Say you are training for a marathon (OK, suspend belief if you must). Some of you would look at it as a monumental, almost insurmountable task, right?
But let’s look at it from a training perspective. Where might you start when putting together your plan to get from your couch to the finish line?
The critical question for the person training for a marathon is no different than the one that we would ask when beginning a separation anxiety protocol.
What can the dog successfully do today, right now?
Sometimes people will set arbitrary separation anxiety training-plan “criteria” (that definable thing we’re asking the dog to do). They think, “A five-minute absence is pretty short, so that must be a good place to start.” Others will tip toward the overly conservative side and start by just touching the doorknob.
Both instances are worthy of reconsideration depending on what the dog can do today.
Getting the Timing Right
If the dog is starting to panic the moment the door closes, staying outside for five minutes could be hugely overinflated and far too difficult. Conversely, if the dog is able to handle a one-minute absence before displaying any concern, why would we start with such easy criteria as doorknob touching? No sense wasting time there, right?
If you can barely run a mile without gasping for air, you wouldn’t start your marathon training with a fast-paced 10K. Neither would you start out walking to the corner at a leisurely pace, if you actually can jog a mile.
So the question is, then, how does one determine what the dog can do today?
In a nutshell: you watch the dog when you’re not home, using the sep-anx-dog family’s best friend, TECHNOLOGY.
Your New Best Friend, Technology
Careful observation through online web-based live viewing will dramatically impact the way that the dog’s threshold is determined. There are numerous technologies that can be used including Skype and Zoom or external cameras like Nestcam. Watching the body language and seeing when the dog starts to display small signs of stress will allow for proper understanding of what the dog is able to successfully do right now. From there, we can use very systematic and gradual steps (while continuing to watch closely) to determine when the dog is ready for the next more difficult step.
We must understand that each dog is an individual and their stress is manifested differently, so there is no exact amount of duration or general difficulty that will work for every single dog. This highly individualized customization of a dog’s protocol is what will yield success.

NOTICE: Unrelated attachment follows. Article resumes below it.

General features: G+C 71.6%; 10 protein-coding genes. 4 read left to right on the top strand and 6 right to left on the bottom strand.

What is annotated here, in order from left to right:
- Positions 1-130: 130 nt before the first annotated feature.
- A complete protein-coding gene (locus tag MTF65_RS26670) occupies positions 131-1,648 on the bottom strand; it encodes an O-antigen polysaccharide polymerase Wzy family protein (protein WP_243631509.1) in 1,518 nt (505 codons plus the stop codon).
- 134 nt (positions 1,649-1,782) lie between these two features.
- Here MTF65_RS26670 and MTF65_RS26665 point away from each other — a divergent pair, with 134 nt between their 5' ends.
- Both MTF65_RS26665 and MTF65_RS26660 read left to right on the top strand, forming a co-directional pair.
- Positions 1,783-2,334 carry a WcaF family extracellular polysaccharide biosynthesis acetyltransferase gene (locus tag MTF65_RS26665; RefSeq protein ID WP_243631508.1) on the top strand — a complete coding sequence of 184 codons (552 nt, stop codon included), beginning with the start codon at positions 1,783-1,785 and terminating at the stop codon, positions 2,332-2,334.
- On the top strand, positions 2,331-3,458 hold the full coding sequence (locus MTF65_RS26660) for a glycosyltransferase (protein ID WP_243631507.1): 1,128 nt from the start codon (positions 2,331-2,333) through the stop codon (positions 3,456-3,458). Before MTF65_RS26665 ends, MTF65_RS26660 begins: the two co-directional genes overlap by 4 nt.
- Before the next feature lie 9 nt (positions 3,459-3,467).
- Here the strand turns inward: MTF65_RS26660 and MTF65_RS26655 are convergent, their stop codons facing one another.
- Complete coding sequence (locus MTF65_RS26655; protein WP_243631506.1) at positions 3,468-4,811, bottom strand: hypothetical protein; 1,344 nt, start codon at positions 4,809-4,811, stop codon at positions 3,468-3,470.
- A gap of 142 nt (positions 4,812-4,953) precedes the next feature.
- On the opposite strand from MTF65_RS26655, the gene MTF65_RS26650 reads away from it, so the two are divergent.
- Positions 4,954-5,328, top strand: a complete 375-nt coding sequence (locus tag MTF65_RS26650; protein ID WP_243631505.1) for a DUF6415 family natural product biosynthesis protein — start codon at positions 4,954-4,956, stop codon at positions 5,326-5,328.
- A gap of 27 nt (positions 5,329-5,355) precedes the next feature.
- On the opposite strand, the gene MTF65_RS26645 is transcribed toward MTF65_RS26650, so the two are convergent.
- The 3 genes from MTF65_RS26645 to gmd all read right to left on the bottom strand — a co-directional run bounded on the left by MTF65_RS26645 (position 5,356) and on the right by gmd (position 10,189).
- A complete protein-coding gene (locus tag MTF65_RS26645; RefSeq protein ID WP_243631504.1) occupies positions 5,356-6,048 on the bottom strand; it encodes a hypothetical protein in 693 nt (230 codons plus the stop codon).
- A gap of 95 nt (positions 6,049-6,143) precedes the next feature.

Eyes On the Dog
Things to watch for are pre-cursor indicators that the dog is starting to feel stressed: a dog may yawn, lick his lips, begin some very mild panting, or even do some light pawing at the door. These are vital signs to watch for, as they will help you keep the dog from being pushed beyond his fear threshold, at which point he might start to howl, become destructive, or eliminate in the house.
Often times, getting a second set of eyes on the dog can be extremely helpful. I know from personal experience with my own dog that my adoration for her clouded my judgement. It is an emotional undertaking to watch a dog who is starting to experience stress, and we want to make sure that criteria-setting is not being influenced one way or another by our underlying feelings. Having an outside observer will help clarify the picture.
It is also really important not to impose timelines on any protocol. Things will sometimes move quickly and other times slowly — sometimes there will be small regressions or plateaus too. All of this will be influenced by the individual dog and what he can do today. As sentient beings, we cannot simply state that in “x” number of weeks we must be at a certain time frame.
Most people have a bit of a hard time not knowing the length of their protocol from the outset, but I am here to tell you that the success trajectory will happen, and there are ways to stay motivated when setting daily criteria. Rather than put a timeframe as to when a certain duration will be accomplished, we can set celebration milestones, which works as a great incentive tool.
I recall a client who said their inspiration to get to the next duration was that they would be able to celebrate by walking up the street to the library to return books or movies. Another client said that when the dog reached the five-minute mark, she would splurge and get full-fat whipped cream on her mocha. Finally, I love when clients include the celebration with the dog — at the 20-minute mark, one client said she would purchase a new toy for her dog and buy herself her favorite bottle of wine.
All of these goals are not set with respect to when the duration will happen, but instead just with the understanding that they will happen. Celebratory milestones are an impetus to continue forward and make it more exciting.
Slow Training is the Fastest Route
So take the time with your separation anxiety dog to find out what he can do today and from there, set your motivational aids accordingly. We may as well make the process fun and rewarding while the dog learns to be home alone successfully.
As someone who has done some running in my life, I know that the returns from training slowly and incrementally are incredible. Admittedly though, the greatest rewards I have ever received have been through gradually training my pup, Tini, to be happy when I am gone.
If you ever feel like feel like you need more support, that’s what the CSATs are here for. Don’t hesitate to reach out to us.